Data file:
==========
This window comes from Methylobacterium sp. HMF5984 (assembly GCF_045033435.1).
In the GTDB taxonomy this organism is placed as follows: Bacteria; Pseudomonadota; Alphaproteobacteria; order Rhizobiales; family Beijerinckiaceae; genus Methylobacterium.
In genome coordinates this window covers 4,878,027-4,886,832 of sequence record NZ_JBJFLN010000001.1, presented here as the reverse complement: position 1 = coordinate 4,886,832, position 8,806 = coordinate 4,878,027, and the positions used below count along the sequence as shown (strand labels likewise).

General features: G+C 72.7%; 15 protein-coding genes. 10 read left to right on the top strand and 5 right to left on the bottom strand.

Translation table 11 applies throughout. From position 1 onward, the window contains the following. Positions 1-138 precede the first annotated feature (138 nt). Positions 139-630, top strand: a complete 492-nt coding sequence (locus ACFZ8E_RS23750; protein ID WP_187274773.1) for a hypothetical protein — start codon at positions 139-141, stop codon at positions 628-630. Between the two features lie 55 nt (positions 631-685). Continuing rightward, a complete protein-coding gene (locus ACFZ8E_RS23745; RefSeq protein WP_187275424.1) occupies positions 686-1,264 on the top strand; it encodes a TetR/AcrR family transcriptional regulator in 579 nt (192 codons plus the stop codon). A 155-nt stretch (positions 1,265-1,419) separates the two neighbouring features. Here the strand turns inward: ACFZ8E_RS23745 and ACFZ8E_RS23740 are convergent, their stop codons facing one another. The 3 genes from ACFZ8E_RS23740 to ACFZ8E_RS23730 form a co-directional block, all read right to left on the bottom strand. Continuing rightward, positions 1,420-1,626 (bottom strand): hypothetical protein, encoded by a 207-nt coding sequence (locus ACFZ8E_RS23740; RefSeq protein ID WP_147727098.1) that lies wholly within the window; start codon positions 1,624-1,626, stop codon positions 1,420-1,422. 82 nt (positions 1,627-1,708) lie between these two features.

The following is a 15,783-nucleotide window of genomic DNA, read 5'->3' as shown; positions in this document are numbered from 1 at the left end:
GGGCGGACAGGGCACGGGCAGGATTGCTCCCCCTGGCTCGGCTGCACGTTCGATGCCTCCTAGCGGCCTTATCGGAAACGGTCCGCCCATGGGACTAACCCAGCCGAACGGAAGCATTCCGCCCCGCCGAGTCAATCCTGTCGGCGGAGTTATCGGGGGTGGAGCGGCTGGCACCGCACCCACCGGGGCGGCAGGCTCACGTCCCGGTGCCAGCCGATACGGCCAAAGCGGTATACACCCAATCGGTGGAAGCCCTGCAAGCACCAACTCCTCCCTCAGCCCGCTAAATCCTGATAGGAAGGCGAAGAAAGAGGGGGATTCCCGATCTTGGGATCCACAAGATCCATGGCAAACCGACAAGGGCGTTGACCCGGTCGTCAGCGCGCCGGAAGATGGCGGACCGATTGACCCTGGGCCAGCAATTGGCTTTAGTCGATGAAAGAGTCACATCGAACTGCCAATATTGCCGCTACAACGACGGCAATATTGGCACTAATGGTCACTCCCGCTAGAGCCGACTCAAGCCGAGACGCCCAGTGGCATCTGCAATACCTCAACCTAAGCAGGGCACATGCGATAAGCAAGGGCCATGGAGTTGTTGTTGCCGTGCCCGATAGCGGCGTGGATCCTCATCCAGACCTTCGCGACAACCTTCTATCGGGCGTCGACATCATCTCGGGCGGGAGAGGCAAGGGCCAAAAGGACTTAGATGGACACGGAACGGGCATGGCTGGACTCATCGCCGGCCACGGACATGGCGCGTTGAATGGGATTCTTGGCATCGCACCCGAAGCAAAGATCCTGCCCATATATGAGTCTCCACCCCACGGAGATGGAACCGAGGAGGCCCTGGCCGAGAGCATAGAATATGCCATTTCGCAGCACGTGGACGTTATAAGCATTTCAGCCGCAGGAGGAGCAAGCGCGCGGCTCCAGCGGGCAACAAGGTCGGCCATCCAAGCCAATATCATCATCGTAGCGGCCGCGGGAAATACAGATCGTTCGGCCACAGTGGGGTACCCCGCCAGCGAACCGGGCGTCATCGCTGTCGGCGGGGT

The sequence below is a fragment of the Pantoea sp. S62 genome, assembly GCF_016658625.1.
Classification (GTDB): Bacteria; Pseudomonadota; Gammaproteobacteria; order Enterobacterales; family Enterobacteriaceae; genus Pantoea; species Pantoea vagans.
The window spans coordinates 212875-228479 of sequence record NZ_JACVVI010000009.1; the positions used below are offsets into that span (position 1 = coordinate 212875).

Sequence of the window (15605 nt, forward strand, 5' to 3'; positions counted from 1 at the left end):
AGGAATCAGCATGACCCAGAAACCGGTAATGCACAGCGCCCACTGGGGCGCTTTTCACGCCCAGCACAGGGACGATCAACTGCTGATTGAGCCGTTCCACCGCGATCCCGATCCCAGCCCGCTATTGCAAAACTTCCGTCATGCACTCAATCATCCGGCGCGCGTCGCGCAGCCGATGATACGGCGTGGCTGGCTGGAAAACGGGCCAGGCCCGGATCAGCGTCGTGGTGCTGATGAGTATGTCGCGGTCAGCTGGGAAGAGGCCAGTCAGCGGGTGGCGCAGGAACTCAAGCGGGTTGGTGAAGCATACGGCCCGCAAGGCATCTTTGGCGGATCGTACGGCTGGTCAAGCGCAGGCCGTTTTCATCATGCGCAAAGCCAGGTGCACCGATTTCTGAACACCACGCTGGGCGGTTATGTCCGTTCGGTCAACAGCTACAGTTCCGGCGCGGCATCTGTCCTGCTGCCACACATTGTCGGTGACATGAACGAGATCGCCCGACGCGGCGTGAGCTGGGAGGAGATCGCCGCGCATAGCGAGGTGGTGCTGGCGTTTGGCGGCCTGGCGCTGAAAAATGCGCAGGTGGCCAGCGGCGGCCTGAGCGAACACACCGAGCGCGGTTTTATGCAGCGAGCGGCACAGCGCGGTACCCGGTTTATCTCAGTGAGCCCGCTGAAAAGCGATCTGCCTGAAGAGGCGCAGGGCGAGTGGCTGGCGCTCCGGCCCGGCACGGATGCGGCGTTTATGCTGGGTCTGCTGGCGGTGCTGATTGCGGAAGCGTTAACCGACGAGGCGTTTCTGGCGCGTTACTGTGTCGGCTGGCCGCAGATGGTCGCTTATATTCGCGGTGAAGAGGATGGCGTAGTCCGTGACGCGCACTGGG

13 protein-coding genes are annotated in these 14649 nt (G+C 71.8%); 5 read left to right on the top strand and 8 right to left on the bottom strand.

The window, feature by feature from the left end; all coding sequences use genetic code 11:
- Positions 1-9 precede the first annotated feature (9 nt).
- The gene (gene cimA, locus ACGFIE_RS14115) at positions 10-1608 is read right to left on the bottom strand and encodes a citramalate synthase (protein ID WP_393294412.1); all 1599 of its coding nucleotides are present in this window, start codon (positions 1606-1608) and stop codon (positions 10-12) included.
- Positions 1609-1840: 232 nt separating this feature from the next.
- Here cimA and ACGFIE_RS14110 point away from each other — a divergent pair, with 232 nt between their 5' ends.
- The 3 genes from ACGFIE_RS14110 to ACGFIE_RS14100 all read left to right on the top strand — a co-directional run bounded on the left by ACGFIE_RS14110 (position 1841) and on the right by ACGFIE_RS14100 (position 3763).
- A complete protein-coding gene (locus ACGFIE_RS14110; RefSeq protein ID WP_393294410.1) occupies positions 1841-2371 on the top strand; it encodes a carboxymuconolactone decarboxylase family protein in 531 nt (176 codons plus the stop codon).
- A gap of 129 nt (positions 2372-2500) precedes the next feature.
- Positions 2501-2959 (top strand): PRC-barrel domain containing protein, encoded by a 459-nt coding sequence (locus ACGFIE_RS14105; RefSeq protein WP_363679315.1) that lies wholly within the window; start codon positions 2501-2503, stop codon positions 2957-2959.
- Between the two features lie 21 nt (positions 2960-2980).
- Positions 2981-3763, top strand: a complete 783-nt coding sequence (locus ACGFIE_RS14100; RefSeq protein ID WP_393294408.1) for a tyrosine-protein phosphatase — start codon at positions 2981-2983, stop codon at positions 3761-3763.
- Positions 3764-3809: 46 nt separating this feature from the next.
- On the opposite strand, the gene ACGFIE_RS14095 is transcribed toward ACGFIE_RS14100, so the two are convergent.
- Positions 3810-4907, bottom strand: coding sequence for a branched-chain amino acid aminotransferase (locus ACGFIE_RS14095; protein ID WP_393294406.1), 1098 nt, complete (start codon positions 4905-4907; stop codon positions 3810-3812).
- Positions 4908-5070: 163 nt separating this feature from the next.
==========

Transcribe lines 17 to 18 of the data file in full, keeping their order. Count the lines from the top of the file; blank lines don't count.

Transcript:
- Positions 1609-1840: 232 nt separating this feature from the next.
- Here cimA and ACGFIE_RS14110 point away from each other — a divergent pair, with 232 nt between their 5' ends.